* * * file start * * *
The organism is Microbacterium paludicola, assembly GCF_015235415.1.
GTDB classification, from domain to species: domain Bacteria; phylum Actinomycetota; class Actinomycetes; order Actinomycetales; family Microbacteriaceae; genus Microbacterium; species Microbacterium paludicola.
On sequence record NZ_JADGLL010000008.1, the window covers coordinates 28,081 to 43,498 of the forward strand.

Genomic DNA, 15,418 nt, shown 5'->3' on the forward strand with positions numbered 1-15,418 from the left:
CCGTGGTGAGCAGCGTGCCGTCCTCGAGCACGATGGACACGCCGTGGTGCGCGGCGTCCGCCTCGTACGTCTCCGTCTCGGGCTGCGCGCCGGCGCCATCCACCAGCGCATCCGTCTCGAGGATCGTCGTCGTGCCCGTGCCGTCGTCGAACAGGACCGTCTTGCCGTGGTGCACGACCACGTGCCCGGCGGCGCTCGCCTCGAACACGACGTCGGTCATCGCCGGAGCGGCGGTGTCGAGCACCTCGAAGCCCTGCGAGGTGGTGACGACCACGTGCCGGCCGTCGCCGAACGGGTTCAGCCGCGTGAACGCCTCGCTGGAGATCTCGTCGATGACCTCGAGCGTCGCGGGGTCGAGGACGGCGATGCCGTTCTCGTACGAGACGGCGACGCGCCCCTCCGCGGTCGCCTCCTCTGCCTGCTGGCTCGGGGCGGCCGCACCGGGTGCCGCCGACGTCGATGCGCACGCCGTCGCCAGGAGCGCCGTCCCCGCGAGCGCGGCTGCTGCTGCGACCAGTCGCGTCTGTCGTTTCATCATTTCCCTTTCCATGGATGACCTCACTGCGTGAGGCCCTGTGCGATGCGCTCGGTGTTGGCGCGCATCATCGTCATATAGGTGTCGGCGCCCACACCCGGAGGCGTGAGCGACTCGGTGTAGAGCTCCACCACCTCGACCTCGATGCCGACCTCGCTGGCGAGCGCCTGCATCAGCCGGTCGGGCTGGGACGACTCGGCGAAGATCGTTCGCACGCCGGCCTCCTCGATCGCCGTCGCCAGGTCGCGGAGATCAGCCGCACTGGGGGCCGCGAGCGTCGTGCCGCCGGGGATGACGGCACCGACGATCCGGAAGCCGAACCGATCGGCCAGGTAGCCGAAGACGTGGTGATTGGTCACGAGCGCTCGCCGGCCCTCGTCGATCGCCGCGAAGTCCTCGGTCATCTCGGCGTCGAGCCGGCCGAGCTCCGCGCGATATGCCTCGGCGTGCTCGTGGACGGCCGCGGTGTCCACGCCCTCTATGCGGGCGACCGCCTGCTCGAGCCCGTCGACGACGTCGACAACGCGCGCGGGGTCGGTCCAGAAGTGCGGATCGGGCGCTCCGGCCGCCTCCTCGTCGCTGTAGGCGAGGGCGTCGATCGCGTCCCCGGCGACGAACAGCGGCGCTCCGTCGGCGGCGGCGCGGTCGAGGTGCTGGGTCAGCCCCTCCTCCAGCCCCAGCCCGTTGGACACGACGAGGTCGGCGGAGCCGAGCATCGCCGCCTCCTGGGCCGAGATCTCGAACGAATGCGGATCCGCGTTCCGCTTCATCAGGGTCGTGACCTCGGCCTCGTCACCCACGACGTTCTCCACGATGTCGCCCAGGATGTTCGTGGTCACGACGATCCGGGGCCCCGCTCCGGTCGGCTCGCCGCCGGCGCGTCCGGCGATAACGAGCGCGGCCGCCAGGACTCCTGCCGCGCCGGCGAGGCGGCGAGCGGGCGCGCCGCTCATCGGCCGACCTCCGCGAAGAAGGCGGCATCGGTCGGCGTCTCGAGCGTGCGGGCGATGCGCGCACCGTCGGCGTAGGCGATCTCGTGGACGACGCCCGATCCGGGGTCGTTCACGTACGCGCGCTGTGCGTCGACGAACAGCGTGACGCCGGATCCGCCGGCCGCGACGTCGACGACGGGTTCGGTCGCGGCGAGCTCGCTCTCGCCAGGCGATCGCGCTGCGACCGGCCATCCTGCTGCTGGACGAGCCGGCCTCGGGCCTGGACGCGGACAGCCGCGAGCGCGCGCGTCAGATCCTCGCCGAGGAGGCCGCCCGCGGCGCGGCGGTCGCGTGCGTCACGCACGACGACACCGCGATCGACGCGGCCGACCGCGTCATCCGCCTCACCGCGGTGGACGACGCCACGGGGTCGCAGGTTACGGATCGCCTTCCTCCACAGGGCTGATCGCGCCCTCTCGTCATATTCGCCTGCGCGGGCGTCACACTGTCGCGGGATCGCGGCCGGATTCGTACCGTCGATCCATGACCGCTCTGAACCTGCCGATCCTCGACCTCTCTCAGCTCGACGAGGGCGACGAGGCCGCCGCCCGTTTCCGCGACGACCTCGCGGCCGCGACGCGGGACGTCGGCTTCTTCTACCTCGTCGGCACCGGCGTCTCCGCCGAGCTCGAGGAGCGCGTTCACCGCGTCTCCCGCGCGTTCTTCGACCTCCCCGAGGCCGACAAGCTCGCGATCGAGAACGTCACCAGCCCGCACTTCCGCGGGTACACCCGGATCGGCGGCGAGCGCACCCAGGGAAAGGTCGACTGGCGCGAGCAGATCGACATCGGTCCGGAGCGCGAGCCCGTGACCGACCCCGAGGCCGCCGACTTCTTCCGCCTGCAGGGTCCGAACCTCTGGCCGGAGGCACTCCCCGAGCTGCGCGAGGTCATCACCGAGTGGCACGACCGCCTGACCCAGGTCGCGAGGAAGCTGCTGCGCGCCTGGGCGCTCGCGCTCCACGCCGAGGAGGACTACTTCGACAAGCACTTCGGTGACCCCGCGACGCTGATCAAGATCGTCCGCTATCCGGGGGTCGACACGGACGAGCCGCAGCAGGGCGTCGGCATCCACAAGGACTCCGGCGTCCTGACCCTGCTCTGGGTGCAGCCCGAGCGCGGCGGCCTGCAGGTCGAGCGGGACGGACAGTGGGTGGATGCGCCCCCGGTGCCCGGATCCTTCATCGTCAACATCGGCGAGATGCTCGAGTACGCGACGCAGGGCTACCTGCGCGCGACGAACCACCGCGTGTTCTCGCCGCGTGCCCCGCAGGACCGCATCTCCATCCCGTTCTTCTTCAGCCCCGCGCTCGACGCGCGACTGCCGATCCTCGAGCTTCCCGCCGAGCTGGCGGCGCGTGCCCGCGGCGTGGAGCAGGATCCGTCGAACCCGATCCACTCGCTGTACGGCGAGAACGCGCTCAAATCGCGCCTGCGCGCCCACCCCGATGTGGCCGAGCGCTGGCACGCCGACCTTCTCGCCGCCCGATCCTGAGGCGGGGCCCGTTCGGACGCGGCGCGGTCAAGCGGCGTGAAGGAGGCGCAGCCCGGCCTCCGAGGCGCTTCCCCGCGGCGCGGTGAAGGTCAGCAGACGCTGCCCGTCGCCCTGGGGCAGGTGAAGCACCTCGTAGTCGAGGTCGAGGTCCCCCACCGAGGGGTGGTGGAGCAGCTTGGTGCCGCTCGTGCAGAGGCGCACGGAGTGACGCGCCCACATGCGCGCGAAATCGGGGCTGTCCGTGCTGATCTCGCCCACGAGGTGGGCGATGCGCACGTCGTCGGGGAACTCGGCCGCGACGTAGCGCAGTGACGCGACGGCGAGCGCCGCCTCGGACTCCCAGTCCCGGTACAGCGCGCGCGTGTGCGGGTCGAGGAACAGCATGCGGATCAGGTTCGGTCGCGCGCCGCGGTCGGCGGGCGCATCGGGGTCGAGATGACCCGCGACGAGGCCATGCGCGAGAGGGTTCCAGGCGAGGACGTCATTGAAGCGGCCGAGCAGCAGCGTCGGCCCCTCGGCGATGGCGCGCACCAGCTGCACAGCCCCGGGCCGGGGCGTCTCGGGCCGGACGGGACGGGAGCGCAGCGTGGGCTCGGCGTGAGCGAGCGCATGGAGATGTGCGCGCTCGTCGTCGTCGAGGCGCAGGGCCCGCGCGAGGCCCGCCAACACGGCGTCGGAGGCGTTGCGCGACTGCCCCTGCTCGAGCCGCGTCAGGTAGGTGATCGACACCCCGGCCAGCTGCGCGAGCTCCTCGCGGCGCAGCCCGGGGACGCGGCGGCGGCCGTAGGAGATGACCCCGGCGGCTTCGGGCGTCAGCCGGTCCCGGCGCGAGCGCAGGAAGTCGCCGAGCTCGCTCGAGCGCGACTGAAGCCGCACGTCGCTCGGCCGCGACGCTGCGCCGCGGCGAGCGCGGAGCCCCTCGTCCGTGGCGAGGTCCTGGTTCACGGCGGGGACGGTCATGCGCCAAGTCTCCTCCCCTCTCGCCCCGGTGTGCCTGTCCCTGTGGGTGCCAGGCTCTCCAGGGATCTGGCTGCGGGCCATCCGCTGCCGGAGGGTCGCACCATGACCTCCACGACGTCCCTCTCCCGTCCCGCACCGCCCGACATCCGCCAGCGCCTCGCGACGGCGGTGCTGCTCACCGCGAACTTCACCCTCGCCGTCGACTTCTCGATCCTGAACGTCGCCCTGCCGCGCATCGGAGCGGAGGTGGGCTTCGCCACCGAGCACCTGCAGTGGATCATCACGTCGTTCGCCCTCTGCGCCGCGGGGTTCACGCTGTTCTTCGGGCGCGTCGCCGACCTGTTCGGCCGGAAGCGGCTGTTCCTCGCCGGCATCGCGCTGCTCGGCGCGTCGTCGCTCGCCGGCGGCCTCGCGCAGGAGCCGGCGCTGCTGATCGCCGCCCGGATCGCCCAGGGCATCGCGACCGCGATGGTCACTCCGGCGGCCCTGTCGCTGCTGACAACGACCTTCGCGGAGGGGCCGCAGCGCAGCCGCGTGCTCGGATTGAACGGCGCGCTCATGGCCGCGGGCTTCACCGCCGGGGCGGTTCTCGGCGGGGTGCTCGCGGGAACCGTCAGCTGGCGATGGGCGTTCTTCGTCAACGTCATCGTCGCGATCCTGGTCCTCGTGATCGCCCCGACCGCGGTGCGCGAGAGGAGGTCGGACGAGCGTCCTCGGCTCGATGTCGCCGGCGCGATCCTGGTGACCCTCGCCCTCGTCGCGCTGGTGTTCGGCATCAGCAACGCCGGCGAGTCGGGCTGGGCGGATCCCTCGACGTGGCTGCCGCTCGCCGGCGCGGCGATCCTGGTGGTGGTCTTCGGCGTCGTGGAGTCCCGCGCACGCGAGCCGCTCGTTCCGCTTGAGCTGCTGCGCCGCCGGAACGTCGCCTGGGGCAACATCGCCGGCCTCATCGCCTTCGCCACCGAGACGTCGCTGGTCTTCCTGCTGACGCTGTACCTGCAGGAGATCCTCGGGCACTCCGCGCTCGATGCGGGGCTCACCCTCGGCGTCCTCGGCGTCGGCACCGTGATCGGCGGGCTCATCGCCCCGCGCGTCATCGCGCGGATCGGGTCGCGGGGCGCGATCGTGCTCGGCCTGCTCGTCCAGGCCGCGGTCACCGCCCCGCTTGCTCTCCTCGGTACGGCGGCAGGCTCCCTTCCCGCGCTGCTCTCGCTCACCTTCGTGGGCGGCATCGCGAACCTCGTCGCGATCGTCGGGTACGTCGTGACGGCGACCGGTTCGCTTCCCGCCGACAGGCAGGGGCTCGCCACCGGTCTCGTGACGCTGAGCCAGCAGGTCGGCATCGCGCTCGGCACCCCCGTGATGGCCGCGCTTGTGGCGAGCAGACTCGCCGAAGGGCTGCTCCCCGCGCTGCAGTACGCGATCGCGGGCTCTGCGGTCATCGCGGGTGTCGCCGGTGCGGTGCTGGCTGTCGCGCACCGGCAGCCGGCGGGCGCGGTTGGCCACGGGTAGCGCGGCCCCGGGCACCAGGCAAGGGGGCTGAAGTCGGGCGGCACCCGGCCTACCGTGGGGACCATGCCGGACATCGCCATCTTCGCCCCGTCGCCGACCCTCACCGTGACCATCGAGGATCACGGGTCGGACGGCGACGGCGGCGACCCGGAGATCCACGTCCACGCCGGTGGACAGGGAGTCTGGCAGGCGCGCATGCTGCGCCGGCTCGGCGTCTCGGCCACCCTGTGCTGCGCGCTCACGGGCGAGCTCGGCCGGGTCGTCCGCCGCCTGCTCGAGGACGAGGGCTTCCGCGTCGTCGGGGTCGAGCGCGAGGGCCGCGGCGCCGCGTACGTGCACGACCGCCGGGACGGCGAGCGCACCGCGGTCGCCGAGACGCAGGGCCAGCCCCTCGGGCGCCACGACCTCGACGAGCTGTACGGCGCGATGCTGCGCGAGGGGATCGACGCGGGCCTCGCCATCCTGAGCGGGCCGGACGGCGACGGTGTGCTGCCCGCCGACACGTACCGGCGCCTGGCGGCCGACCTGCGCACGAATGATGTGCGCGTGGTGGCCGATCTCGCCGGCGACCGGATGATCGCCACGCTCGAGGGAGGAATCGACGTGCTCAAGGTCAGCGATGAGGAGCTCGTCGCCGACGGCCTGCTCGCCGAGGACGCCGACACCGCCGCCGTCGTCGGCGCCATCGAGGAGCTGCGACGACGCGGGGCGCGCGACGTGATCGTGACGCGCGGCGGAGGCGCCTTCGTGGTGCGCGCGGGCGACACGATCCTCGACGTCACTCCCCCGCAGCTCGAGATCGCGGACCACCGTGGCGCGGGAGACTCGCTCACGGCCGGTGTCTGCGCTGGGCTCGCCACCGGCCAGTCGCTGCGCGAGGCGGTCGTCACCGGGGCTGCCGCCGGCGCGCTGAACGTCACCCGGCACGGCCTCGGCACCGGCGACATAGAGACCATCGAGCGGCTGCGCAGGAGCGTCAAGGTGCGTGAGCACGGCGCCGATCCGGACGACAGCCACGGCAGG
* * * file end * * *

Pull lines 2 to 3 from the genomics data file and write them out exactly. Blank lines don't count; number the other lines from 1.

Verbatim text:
GTDB classification, from domain to species: domain Bacteria; phylum Actinomycetota; class Actinomycetes; order Actinomycetales; family Microbacteriaceae; genus Microbacterium; species Microbacterium paludicola.
On sequence record NZ_JADGLL010000008.1, the window covers coordinates 28,081 to 43,498 of the forward strand.